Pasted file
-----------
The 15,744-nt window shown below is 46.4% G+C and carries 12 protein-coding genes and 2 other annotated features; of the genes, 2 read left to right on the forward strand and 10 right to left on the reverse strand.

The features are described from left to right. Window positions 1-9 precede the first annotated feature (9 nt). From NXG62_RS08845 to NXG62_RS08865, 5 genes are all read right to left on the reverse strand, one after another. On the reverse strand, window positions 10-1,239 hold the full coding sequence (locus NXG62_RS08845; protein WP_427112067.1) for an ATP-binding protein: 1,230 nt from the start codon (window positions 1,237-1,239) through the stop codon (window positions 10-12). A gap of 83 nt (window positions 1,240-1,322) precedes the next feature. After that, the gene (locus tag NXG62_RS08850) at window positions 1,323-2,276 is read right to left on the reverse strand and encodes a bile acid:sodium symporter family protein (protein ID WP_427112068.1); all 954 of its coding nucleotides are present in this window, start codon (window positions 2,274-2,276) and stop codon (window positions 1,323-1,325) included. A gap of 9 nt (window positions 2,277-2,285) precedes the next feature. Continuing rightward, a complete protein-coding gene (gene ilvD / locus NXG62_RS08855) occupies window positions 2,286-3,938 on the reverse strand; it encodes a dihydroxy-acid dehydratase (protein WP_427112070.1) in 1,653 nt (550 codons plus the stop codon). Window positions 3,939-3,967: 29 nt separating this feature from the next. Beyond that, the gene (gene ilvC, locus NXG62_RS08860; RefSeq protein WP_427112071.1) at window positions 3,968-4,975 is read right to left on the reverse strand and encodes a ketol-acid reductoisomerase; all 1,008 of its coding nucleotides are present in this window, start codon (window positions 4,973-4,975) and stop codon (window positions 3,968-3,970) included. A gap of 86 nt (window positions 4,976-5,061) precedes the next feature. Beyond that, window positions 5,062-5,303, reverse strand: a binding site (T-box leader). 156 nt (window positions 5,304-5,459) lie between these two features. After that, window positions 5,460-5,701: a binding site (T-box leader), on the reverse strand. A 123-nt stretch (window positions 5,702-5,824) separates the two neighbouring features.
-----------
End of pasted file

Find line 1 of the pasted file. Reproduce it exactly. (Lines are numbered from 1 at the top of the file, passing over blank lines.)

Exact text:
The 15,744-nt window shown below is 46.4% G+C and carries 12 protein-coding genes and 2 other annotated features; of the genes, 2 read left to right on the forward strand and 10 right to left on the reverse strand.